By Mark R. Smith, Contributing Writer
When assessing COVID-19’s impact on the healthcare industry, start when the pandemic was declared last spring. Consider the problems distributors, suppliers and retailers were having getting personal protective equipment (PPE) to a stunned and anxious public − a issue so severe that offered opportunities for distilleries to craft a side hustle by manufacturing hand sanitizer, for instance.
The genesis of that grand dilemma was outsourcing. While the mass manufacturing of product outside of U.S. borders has long been hailed as a less expensive way to produce health-related chemicals, ingredients, products and technology, the pandemic revealed crippling supply chain issues.
The realization became that, if those companies can’t get products to targeted markets during an international crisis, what’s the benefit of saving money on the process?
While many companies are thus contemplating and conducting reshoring efforts, another segment of the market is working on domestic growth strategies. Research and development companies are struggling to find new flex and light industrial space to facilitate growth; interestingly, the spaces they’re considering might be the same space that companies wanting to relocate back to the U.S. might be scoping out.
Sights on Sites
It will be interesting to see how many companies display heightened interest “in locating facilities in the U.S.,” said Jerry Szatan, principal of Chicago-based Szatan Associates.
“Healthcare likely will be a key industry in the efforts to reshore,” said Szatan. “That does not necessarily mean that the companies that are interested in doing so will all do it now, but will when they’re ready to expand. By that point, there may also be some additional policies to help make that happen, which I presume we’ll see more of after the presidential election and after any potential transition.”
He also feels that, within the medical supply and pharma sectors, some companies will exhibit more urgency to act than others.
“For instance, companies that make a product that can be stockpiled in a warehouse for a couple of years have less incentive to immediately consider moving or expanding domestically,” he said, though Szatan cautioned that some medical equipment and supplies “can only be left on the shelf” for a certain length of time.
Szatan also pointed out that, with the increase in jobs more domestic facilities can bring, training the workforce will be key. “Manufacturing pharma and medical equipment is more complicated than assembling widgets,” Szatan said, “so putting down stakes in a community that can supply an able and educated workforce is crucial.”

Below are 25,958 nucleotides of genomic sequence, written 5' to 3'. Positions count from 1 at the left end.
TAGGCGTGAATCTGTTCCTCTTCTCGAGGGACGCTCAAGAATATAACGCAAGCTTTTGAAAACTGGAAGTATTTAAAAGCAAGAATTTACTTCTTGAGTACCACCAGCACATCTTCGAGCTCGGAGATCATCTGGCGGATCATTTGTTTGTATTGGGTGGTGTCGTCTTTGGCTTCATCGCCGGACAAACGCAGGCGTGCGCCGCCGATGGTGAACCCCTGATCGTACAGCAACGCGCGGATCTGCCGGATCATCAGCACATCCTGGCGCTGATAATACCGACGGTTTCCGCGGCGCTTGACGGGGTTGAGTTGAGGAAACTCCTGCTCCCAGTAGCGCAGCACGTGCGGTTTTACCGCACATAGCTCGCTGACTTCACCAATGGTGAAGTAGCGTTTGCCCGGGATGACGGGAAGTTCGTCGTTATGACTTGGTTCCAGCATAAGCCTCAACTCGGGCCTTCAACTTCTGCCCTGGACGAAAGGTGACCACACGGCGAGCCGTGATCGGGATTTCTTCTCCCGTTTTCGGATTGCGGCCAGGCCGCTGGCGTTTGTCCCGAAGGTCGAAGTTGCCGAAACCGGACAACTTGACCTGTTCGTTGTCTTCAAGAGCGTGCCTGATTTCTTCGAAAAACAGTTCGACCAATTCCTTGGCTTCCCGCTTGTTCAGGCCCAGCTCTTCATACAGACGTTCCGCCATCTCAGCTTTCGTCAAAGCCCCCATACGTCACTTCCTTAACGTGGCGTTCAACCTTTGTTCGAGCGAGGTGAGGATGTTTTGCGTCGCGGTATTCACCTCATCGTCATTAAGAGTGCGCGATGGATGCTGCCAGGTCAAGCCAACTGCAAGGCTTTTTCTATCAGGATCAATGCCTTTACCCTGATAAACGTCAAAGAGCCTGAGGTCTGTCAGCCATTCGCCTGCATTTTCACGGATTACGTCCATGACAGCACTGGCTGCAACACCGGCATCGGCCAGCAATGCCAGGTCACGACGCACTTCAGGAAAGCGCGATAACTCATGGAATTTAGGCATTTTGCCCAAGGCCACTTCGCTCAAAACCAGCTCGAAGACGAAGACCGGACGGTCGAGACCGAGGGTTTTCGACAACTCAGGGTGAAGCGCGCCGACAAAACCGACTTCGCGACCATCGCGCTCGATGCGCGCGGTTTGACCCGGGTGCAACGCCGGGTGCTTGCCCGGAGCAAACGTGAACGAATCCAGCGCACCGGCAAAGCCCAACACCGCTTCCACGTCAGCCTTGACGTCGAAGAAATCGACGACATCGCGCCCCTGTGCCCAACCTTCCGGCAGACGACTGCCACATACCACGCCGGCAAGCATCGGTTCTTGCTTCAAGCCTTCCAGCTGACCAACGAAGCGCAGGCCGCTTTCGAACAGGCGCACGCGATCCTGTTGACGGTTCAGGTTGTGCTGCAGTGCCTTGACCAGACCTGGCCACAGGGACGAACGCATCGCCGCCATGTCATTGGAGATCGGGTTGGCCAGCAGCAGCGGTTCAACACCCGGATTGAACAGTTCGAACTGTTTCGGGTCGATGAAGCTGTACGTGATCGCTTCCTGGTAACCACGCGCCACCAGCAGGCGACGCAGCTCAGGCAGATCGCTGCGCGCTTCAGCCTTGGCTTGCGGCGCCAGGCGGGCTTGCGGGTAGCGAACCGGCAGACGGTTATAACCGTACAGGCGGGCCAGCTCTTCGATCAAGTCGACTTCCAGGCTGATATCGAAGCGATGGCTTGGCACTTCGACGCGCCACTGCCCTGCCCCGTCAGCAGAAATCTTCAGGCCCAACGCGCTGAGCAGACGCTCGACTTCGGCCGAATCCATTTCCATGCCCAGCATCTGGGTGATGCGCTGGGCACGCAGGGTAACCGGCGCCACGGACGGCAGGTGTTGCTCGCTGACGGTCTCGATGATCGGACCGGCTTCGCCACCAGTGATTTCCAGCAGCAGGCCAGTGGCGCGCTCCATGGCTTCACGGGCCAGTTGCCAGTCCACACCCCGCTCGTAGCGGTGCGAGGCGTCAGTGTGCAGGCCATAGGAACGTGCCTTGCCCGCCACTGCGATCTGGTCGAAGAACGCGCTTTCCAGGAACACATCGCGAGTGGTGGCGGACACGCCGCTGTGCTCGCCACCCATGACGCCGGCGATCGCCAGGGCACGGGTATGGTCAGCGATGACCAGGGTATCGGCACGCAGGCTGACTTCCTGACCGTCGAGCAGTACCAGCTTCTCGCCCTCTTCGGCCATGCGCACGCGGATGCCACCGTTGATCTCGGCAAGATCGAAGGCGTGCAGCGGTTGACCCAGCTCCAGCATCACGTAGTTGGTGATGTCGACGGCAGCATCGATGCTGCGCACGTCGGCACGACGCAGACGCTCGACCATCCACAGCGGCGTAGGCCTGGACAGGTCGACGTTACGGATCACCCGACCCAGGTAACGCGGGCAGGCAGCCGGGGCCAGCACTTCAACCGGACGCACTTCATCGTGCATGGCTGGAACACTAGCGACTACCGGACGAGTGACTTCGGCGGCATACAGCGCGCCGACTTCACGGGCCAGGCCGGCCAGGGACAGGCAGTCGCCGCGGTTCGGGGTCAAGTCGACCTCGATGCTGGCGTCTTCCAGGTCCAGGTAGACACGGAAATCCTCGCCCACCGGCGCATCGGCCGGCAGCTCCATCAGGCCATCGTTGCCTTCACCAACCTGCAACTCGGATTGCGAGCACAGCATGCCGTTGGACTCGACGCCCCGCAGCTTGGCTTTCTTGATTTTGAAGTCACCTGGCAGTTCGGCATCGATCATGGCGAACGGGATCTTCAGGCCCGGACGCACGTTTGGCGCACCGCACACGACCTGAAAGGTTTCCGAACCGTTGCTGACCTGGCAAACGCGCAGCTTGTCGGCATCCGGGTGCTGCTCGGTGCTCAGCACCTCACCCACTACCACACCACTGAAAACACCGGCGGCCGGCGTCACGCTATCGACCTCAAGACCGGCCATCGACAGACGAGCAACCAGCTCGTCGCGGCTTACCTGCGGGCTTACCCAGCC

After the various challenges of 2020, the involved parties “are seeing that trying to save money by manufacturing product overseas makes no difference when domestic companies and citizens can’t get urgently needed supplies during a worldwide pandemic,” said Chad Sweeney, senior principal for Indianapolis-based Ginovus, who added, “The U.S. is very reliant on China and India for active pharma ingredients, with the vast majority of our supply coming from overseas.”
Concerning just where in the U.S. reshoring operations may look to relocate, Sweeney is seeing a buzz in two markets, due to locational advantages like existing logistics hubs and access to manufacturing talent: the Midwest and New Jersey. That’s “due in part to strong workforces and existing facilities, which are easier to expand than establishing new Greenfield locations.”
As for its medical device clients, Ginovus saw a deferral in demand for their products after the pandemic hit due to the delay of elective surgeries, “but we also expect to see that tick back up during the last quarter of the year as hospitals process the backlog of elective procedures,” Sweeney said.
Bringing more pharma concerns back to the U.S. would fan the flames in the already hot life sciences sector due to “the discovery, development and most recently the manufacturing of new gene and cell therapies,” said Andy Shapiro, managing director for Biggins Lacy Shapiro, in Walnut Creek, California.
Shapiro offered insights by the numbers: There has been “an explosion in gene and cell therapies during the past five years,” he said, with more than 1,000 tissue- and cell-based therapies currently in development, according to the Alliance of Regenerative Medicine.
These new biologic therapies differentiate from traditional approaches; instead of managing a disease, they actually repair the damaged cells.
“So you’re not just treating a patient, you are providing them a cure,” said Shapiro, though that assuredly positive happenstance can actually present an issue in the marketing and accounting departments. “If the therapy is successful,” he said, “the consumer base will eventually disappear.”
That fact raises new issues for the companies competing in the gene and cell space, bestowing a first-mover advantage on those that bring their therapy to market in the most expedient manner. “While the phases of discovery, development and trials have always been critical to the success of a new drug,” Shapiro said, “more recently, the ability to control manufacturing has conferred a real competitive advantage.”
“While many of our clients build pilot plants to produce doses for clinical trials,” he said, “what’s different today is their desire to deploy these facilities in locations that would enable them to ramp up to commercial scale production quickly, should a drug exhibit early promise.”